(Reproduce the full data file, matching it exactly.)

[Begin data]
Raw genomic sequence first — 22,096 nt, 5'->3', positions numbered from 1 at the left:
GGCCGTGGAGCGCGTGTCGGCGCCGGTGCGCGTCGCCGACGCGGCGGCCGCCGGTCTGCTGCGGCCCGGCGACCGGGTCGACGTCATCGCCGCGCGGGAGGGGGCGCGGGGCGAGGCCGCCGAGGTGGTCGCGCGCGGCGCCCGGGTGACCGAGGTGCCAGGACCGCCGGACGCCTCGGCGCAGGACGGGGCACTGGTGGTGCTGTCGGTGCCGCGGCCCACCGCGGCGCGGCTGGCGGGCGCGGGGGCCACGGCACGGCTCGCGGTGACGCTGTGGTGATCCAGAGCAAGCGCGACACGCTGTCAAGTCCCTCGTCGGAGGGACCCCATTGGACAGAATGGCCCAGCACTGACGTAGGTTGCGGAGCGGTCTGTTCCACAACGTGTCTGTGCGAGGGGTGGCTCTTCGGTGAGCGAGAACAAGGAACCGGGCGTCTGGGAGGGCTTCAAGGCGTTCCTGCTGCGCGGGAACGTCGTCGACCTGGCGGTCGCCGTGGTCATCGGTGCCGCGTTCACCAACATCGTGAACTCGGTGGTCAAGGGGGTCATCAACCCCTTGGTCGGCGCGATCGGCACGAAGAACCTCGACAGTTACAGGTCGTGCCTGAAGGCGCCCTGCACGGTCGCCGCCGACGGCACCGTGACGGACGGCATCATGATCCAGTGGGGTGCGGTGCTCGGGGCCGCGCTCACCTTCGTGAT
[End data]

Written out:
Raw genomic sequence first — 22,096 nt, 5'->3', positions numbered from 1 at the left:
GGCCGTGGAGCGCGTGTCGGCGCCGGTGCGCGTCGCCGACGCGGCGGCCGCCGGTCTGCTGCGGCCCGGCGACCGGGTCGACGTCATCGCCGCGCGGGAGGGGGCGCGGGGCGAGGCCGCCGAGGTGGTCGCGCGCGGCGCCCGGGTGACCGAGGTGCCAGGACCGCCGGACGCCTCGGCGCAGGACGGGGCACTGGTGGTGCTGTCGGTGCCGCGGCCCACCGCGGCGCGGCTGGCGGGCGCGGGGGCCACGGCACGGCTCGCGGTGACGCTGTGGTGATCCAGAGCAAGCGCGACACGCTGTCAAGTCCCTCGTCGGAGGGACCCCATTGGACAGAATGGCCCAGCACTGACGTAGGTTGCGGAGCGGTCTGTTCCACAACGTGTCTGTGCGAGGGGTGGCTCTTCGGTGAGCGAGAACAAGGAACCGGGCGTCTGGGAGGGCTTCAAGGCGTTCCTGCTGCGCGGGAACGTCGTCGACCTGGCGGTCGCCGTGGTCATCGGTGCCGCGTTCACCAACATCGTGAACTCGGTGGTCAAGGGGGTCATCAACCCCTTGGTCGGCGCGATCGGCACGAAGAACCTCGACAGTTACAGGTCGTGCCTGAAGGCGCCCTGCACGGTCGCCGCCGACGGCACCGTGACGGACGGCATCATGATCCAGTGGGGTGCGGTGCTCGGGGCCGCGCTCACCTTCGTGAT